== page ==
● La Boutique Obscure
By Georges Perec
Translated from the French by Daniel Levin Becker
Melville House, 214 pages, $18.95
The Anglophone world is currently undergoing one of its periodical revivals — this time, of the panegyric experimentalism and formalist frolics of the French avant-garde literary collective Oulipo.
The Oulipo (Ouvroir de Littérature Potentielle), a workshop, movement and a taxonomic method, sprang up in the early 1960s with the intention of fusing the crystalline purity of mathematics with the formal constraints of literary play — puzzles crafted out of literary texts that sprung up from puzzles. The movement tinkered fruitfully and often pointlessly, with genres ranging from murder mysteries to crossword puzzles and palindromes. It counted Raymond Queneau, Italo Calvino and Jacques Roubaud among its savviest practitioners.
[Georges Perec,}(http://www.youtube.com/watch?v=GcjzsBL7OIg) who died tragically early of lung cancer a few days shy of his 46th birthday, was the Oulipian who most consistently and gleefully transfigured genre conventions while still writing remarkably readable fictions. His novel “La Disparition” (1969), translated by Gilbert Adair into English as “A Void,” was written without the letter e. The book’s title refers to a document certifying death when a body is not present; the missing ‘e’ has been construed as a cipher for judenrein European civilization.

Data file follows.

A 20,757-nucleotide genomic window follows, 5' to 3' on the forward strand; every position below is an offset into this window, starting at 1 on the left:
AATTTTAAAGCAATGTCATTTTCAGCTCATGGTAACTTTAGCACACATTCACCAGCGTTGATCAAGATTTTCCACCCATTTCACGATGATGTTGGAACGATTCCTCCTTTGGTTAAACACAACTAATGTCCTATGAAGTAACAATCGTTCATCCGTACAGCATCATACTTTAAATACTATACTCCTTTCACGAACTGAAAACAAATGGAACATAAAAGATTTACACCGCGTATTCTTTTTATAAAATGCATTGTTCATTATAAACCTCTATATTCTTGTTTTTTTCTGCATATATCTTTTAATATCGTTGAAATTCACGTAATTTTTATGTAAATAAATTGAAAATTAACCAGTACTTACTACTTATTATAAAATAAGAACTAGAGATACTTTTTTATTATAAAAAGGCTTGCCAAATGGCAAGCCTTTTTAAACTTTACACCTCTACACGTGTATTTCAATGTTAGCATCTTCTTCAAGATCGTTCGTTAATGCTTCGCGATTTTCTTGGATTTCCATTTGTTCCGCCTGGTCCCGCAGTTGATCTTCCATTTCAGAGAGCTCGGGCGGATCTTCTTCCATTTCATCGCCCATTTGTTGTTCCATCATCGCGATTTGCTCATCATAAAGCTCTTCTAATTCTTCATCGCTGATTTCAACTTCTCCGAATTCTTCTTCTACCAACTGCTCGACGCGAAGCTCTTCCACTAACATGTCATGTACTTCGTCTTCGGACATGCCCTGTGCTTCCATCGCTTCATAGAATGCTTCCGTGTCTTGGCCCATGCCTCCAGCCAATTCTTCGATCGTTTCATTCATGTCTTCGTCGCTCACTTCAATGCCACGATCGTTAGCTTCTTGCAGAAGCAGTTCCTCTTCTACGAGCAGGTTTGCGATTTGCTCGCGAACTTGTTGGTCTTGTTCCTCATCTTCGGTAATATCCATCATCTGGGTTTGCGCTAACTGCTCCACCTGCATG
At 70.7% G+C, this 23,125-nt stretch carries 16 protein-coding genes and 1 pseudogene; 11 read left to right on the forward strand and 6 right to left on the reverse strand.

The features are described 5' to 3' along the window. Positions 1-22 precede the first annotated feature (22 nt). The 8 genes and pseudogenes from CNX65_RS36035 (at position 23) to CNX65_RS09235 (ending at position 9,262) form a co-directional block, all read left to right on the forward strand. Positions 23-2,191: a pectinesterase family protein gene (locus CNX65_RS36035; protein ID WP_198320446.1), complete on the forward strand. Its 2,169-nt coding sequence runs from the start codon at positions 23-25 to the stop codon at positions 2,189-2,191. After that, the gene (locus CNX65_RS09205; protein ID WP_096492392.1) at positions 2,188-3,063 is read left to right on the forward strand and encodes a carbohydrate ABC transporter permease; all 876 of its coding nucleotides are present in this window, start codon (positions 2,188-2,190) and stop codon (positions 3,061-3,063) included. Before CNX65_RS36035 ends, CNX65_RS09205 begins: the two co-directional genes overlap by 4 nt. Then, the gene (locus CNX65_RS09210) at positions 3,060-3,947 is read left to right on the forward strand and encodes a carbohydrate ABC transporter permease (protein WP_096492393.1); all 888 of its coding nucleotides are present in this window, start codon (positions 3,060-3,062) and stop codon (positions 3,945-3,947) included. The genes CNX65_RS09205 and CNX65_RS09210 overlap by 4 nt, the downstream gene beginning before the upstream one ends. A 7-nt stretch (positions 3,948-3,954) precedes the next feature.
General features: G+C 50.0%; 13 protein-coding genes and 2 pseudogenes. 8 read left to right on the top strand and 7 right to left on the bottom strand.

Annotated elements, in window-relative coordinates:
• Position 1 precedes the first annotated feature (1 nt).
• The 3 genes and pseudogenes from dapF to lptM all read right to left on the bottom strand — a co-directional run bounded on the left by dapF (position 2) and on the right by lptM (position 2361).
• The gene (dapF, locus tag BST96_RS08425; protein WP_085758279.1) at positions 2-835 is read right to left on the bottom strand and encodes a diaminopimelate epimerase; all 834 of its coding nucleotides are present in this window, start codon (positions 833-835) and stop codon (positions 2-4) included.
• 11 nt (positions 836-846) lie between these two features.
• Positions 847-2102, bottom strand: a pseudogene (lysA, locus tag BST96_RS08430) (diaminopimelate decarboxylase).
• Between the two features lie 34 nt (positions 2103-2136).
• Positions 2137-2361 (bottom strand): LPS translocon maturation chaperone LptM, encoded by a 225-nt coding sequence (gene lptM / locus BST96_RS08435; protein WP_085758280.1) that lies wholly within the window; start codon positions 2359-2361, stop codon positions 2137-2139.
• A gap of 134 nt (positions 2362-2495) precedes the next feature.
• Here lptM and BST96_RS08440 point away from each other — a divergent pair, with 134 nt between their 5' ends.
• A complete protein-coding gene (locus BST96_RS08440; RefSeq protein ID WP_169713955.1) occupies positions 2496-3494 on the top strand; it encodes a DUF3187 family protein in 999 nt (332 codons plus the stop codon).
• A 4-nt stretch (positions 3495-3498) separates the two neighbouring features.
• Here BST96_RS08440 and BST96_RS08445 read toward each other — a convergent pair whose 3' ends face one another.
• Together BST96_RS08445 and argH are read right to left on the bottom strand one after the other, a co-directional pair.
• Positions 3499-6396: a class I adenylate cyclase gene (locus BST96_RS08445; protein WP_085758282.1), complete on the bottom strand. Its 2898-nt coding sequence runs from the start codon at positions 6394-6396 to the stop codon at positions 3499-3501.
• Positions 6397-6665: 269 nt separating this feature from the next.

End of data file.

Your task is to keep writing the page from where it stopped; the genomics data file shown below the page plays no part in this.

Perec is currently seeing something of a renaissance; his magnum opus, “Life: A User’s Manual,” has recently been reissued along with a spate of his other novels, and many of his lighter and quirkier literary curios are now being translated into English for the first time.
“La Boutique Obscure,” his dream journal, collates 124 dreams, which he kept from November 1968 until August 1972 for the salutary purposes of furthering his psychoanalysis. It’s characteristically original if perhaps less ecstatically mad than might have been expected.
Perec proclaimed it the world’s first “nocturnal autobiography,’’ though certain motifs are reminiscent of an older tradition, such as the mystically laden dream books of Swedenborg. The tonal melding of the quotidian (he buys expensive cheese and frets about money), the commonplace sexual effusions of the nocturnal world along with the fantastically literary (Perec opens a secret door at work to find a Surrealist artist’s studio, and escapes down a crumbling staircase from the Palais de la Defense), owes something to the journals of surrealist and anthropologist Michel Leiris.